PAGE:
New HIV infections among young women worrying

New HIV infections among young women worrying

Date: February 10, 2022
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By Lungelo Ndhlovu

The prevalence of new HIV infections among young girls and women has emerged as a cause of concern in Zimbabwe, with 1 705 new HIV infections recorded from females in Bulawayo-Metropolitan province alone, according to the National Aids Council of Zimbabwe (NAC).

The HIV prevalence rate among adults in Bulawayo between the ages of 15-49 years is 13.77% higher than the national prevalence of 12.9 percent which corresponds to approximately 1.23 million adults in Zimbabwe living with HIV in 2020.

A survey conducted by the Zimbabwe Population-based HIV Impact Assessment (ZIMPHIA) in 2020 indicates HIV prevalence was higher among women than men [15.3 percent versus 10.2 percent]

Speaking at the Fast-Track Cities signing ceremony, an initiative by the UNAIDS, in Bulawayo recently, city Mayor, Councillor Solomon Mguni, said new infections in women were double the number of infections in men.

“We have 1 705 new HIV infections. Although the new infections have declined by approximately 60% from 2010 to 2020, we still have a long way to go. Of concern is the prevalence of new infections in young girls and women. New infections among women are more than double the number of infections in men between the ages of 15-24,” he said.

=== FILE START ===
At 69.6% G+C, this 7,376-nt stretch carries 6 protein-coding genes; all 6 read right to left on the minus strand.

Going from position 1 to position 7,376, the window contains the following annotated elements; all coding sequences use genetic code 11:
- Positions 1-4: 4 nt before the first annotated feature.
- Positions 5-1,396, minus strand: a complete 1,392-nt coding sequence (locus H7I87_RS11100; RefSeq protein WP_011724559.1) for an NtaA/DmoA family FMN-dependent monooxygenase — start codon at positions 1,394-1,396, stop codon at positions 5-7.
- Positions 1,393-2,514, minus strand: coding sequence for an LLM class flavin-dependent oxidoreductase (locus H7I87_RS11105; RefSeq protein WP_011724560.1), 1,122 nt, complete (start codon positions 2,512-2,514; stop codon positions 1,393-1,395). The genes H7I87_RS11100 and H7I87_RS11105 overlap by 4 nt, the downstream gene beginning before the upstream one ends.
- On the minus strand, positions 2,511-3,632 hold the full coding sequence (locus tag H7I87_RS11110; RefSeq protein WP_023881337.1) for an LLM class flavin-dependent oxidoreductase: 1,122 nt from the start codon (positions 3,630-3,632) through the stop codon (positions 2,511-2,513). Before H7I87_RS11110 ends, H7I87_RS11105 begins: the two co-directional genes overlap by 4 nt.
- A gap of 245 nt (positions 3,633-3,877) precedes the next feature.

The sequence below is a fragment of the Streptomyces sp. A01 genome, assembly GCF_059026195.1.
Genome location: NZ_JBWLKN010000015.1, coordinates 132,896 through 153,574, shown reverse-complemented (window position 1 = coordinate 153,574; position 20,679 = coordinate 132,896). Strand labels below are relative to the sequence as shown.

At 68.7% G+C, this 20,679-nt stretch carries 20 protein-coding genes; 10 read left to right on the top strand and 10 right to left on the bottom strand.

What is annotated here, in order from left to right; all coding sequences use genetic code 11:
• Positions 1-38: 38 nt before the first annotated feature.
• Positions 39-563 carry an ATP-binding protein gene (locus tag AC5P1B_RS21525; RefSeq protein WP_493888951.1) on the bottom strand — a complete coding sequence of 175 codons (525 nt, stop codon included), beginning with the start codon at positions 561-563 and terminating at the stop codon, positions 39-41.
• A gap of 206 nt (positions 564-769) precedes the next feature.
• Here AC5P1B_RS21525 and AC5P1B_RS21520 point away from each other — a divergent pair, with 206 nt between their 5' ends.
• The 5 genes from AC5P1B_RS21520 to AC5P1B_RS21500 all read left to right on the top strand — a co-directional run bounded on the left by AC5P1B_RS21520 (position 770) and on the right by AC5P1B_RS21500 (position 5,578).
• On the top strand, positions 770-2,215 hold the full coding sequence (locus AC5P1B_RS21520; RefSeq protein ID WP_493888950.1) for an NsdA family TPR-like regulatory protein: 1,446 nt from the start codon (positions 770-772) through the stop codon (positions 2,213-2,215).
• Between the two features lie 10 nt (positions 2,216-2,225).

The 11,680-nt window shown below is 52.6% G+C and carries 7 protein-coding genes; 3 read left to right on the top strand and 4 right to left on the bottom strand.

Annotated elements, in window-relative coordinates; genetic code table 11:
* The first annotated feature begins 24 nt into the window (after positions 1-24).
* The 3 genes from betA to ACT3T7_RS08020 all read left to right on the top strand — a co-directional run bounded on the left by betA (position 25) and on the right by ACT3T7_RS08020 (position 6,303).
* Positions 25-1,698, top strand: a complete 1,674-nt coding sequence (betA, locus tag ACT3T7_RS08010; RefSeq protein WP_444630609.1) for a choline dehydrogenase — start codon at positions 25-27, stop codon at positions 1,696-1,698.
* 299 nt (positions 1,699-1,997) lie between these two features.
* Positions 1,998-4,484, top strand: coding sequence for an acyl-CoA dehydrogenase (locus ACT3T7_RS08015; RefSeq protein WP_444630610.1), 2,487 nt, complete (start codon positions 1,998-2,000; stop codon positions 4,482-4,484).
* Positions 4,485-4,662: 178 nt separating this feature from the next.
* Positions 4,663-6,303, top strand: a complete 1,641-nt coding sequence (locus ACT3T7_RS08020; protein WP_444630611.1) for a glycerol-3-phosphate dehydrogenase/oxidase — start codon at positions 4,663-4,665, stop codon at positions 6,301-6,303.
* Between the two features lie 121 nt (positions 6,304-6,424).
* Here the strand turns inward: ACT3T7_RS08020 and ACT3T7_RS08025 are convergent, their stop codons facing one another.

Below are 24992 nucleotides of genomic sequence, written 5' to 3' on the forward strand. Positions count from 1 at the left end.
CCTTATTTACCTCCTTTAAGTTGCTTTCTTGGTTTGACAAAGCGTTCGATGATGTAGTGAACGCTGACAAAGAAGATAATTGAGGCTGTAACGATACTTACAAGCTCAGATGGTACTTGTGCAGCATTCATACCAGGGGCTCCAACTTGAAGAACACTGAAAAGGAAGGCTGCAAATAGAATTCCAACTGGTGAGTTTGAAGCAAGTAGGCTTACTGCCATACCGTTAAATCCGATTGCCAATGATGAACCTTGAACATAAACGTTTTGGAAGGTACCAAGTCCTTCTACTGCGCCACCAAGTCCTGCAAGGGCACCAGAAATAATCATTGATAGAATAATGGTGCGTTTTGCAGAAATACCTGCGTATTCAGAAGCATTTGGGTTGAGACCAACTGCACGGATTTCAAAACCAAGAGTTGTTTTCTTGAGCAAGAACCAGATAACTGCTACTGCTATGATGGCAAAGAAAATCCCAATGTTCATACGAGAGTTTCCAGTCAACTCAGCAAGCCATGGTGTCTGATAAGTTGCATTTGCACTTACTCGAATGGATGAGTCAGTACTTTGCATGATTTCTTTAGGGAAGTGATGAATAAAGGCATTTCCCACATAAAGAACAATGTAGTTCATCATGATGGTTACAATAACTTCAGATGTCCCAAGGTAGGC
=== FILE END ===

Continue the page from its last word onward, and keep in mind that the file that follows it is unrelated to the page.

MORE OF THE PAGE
The mayor added the prevalence of new infections in vulnerable communities, where there are domestic challenges and in areas with small-scale mining, was also concerning including infections in key populations.

“The rate of HIV prevalence among key populations such as men who have sex with men, transgender, women, and gender queer individuals is 23.4% (much higher than 13.77% in the general population). It is also of concern that the HIV knowledge gap continues to widen with the new generation of young people who are the most vulnerable and most affected,” Mguni said.

To show commitment towards HIV programming and meeting global targets of ending the pandemic by 2030, the mayor said 19 clinics in Bulawayo continued to offer HIV/AIDS integrated programming with a special focus to key populations.

“Our staff have been trained from the most senior to the junior staff on how to ensure that we do not discriminate against our patients. Working with different partners we will be training other non-medical staff in our clinics such as security guards and cleaners to ensure that our integrated programmes on HIV are managed at all points of treatment of our patients,” the Mayor indicated.